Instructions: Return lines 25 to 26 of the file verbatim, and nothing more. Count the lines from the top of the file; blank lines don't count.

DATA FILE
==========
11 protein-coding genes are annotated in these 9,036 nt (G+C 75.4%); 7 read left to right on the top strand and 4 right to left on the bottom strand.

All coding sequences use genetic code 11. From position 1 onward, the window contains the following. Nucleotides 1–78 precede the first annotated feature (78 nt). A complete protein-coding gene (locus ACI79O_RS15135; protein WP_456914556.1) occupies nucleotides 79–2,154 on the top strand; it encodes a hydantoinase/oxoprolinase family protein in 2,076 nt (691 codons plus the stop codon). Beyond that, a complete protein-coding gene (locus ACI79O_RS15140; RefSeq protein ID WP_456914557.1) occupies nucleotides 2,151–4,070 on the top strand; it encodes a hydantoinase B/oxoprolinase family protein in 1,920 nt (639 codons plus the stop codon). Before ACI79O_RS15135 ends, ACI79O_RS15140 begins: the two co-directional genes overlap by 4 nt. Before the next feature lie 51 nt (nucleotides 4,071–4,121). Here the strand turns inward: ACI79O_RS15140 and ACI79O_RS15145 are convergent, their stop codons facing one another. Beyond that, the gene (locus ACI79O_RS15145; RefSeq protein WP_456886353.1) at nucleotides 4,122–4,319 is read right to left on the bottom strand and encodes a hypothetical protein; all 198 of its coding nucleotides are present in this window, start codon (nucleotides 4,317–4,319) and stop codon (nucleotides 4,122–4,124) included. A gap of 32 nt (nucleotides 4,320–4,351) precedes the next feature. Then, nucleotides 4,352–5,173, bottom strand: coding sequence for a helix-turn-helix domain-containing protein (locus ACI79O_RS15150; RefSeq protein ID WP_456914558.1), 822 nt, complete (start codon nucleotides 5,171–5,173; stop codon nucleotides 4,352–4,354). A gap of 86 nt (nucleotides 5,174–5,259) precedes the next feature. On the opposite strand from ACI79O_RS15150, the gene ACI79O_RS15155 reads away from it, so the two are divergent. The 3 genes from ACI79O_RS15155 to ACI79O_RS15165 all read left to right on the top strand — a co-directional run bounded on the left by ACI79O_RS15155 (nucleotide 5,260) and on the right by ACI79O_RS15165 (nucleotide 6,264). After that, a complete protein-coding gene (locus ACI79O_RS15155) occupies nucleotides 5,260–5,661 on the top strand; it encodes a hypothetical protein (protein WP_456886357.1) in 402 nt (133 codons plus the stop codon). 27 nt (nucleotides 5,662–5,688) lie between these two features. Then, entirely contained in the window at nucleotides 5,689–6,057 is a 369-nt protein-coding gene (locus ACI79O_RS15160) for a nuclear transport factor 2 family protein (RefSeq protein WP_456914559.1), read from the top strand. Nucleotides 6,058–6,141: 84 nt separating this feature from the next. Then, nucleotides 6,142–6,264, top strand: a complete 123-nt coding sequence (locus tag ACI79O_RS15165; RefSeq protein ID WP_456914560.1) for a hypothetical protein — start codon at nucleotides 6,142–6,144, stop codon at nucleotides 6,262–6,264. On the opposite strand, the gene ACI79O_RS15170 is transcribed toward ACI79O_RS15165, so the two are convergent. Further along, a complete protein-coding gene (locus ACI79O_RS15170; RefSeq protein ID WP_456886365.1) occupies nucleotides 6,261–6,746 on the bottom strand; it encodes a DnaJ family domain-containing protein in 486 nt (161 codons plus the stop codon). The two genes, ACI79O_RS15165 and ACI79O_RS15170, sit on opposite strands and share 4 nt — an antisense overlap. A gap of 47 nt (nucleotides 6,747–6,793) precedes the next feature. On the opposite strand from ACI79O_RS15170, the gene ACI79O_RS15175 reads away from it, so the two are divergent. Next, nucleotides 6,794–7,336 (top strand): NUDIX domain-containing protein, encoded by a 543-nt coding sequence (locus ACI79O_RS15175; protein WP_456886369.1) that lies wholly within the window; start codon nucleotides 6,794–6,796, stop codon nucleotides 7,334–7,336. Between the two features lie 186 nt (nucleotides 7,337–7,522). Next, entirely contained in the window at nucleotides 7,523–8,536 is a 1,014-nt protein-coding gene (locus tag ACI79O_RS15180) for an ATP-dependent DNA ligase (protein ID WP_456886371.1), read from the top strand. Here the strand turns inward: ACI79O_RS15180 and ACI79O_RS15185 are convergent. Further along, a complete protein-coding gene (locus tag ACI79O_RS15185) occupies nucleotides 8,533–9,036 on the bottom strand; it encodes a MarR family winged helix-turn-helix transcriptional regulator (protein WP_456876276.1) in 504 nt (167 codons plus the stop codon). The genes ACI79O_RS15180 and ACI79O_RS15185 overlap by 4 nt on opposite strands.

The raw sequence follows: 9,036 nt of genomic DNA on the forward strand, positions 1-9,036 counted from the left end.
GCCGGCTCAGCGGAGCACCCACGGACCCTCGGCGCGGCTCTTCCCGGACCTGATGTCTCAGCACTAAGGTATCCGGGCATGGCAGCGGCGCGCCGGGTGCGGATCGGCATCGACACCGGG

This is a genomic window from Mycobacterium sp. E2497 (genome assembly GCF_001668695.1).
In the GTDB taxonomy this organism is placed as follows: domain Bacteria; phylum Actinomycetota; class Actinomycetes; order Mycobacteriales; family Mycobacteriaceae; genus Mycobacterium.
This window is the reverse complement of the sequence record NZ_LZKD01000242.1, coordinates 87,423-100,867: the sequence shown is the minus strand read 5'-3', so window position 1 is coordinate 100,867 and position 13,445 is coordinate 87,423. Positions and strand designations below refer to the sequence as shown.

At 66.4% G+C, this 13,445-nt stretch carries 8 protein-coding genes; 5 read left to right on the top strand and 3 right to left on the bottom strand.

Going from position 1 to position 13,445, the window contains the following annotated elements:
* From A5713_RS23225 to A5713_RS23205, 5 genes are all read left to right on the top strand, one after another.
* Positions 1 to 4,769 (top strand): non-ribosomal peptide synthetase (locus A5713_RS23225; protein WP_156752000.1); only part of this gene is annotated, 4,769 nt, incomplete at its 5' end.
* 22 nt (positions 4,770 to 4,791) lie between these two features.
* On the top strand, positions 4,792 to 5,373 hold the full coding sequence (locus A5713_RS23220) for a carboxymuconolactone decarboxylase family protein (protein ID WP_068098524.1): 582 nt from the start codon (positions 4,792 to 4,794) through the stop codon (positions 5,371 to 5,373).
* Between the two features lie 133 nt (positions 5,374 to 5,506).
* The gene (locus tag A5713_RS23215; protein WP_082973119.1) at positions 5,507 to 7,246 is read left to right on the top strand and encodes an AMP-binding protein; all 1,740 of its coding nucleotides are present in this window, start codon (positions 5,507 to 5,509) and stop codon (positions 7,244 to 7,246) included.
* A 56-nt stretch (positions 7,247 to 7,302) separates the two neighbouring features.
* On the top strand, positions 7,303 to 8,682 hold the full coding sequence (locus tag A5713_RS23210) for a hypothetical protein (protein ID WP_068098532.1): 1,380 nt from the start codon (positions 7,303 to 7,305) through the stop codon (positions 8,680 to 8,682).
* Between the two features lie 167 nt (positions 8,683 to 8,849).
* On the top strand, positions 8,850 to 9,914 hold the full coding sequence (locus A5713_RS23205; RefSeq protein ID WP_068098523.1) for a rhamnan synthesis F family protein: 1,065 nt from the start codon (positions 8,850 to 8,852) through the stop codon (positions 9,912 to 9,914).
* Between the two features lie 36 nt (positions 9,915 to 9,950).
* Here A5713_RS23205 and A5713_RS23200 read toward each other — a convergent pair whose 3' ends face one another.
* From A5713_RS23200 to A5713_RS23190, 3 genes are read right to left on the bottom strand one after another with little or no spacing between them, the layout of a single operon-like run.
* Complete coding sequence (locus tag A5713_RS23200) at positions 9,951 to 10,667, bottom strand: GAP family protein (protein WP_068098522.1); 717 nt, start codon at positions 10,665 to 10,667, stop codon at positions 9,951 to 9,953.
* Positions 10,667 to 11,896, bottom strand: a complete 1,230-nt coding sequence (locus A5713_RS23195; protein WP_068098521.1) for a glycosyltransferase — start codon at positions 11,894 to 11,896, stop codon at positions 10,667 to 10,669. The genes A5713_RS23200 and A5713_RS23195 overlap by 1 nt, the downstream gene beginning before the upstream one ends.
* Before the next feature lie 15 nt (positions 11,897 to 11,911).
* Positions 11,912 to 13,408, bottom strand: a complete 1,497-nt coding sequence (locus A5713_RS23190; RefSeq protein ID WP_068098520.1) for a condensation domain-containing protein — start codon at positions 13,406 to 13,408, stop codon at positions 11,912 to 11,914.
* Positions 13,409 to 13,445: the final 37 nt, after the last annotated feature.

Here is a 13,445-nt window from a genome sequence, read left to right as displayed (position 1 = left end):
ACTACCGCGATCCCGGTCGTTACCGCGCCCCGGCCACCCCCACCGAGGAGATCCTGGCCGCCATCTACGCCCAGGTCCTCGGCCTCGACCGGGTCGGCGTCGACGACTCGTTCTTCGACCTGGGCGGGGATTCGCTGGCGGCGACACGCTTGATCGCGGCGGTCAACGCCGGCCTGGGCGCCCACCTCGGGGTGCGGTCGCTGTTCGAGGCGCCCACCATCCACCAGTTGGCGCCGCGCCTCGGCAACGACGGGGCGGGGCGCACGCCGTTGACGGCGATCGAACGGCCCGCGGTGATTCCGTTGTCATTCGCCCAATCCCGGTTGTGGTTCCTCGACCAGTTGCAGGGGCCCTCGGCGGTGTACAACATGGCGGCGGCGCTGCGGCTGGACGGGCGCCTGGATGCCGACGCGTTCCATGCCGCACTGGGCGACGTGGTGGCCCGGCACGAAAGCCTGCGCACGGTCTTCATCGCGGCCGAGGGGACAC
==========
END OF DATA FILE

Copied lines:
* Before the next feature lie 15 nt (positions 11,897 to 11,911).
* Positions 11,912 to 13,408, bottom strand: a complete 1,497-nt coding sequence (locus A5713_RS23190; RefSeq protein ID WP_068098520.1) for a condensation domain-containing protein — start codon at positions 13,406 to 13,408, stop codon at positions 11,912 to 11,914.